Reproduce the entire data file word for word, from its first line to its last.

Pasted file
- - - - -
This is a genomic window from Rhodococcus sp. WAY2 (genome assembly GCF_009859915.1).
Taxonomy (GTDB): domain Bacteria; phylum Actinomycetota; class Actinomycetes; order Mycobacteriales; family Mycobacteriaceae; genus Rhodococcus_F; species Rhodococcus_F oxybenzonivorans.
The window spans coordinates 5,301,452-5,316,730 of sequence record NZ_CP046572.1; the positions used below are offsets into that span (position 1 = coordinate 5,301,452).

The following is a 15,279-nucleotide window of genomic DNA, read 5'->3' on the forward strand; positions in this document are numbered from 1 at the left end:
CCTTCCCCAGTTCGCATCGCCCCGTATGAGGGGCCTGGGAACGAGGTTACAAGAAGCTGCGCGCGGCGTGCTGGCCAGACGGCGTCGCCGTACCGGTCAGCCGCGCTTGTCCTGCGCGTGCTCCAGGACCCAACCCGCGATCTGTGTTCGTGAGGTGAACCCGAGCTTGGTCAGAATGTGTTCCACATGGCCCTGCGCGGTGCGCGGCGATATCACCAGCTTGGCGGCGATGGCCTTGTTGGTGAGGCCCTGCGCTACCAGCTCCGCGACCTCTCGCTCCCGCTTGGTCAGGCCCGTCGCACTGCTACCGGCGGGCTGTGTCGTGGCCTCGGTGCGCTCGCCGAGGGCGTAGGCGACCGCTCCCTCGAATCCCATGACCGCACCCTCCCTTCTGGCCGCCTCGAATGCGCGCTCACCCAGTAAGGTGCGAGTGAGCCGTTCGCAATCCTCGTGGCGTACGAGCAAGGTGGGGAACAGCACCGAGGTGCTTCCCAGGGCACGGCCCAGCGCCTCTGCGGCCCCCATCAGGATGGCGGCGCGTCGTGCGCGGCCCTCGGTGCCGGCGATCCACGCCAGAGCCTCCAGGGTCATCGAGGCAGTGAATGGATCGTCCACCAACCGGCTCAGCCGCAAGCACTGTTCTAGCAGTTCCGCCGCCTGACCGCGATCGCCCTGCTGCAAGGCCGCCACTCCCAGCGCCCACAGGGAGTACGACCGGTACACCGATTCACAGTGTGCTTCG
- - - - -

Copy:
This is a genomic window from Rhodococcus sp. WAY2 (genome assembly GCF_009859915.1).
Taxonomy (GTDB): domain Bacteria; phylum Actinomycetota; class Actinomycetes; order Mycobacteriales; family Mycobacteriaceae; genus Rhodococcus_F; species Rhodococcus_F oxybenzonivorans.
The window spans coordinates 5,301,452-5,316,730 of sequence record NZ_CP046572.1; the positions used below are offsets into that span (position 1 = coordinate 5,301,452).

The following is a 15,279-nucleotide window of genomic DNA, read 5'->3' on the forward strand; positions in this document are numbered from 1 at the left end:
CCTTCCCCAGTTCGCATCGCCCCGTATGAGGGGCCTGGGAACGAGGTTACAAGAAGCTGCGCGCGGCGTGCTGGCCAGACGGCGTCGCCGTACCGGTCAGCCGCGCTTGTCCTGCGCGTGCTCCAGGACCCAACCCGCGATCTGTGTTCGTGAGGTGAACCCGAGCTTGGTCAGAATGTGTTCCACATGGCCCTGCGCGGTGCGCGGCGATATCACCAGCTTGGCGGCGATGGCCTTGTTGGTGAGGCCCTGCGCTACCAGCTCCGCGACCTCTCGCTCCCGCTTGGTCAGGCCCGTCGCACTGCTACCGGCGGGCTGTGTCGTGGCCTCGGTGCGCTCGCCGAGGGCGTAGGCGACCGCTCCCTCGAATCCCATGACCGCACCCTCCCTTCTGGCCGCCTCGAATGCGCGCTCACCCAGTAAGGTGCGAGTGAGCCGTTCGCAATCCTCGTGGCGTACGAGCAAGGTGGGGAACAGCACCGAGGTGCTTCCCAGGGCACGGCCCAGCGCCTCTGCGGCCCCCATCAGGATGGCGGCGCGTCGTGCGCGGCCCTCGGTGCCGGCGATCCACGCCAGAGCCTCCAGGGTCATCGAGGCAGTGAATGGATCGTCCACCAACCGGCTCAGCCGCAAGCACTGTTCTAGCAGTTCCGCCGCCTGACCGCGATCGCCCTGCTGCAAGGCCGCCACTCCCAGCGCCCACAGGGAGTACGACCGGTACACCGATTCACAGTGTGCTTCG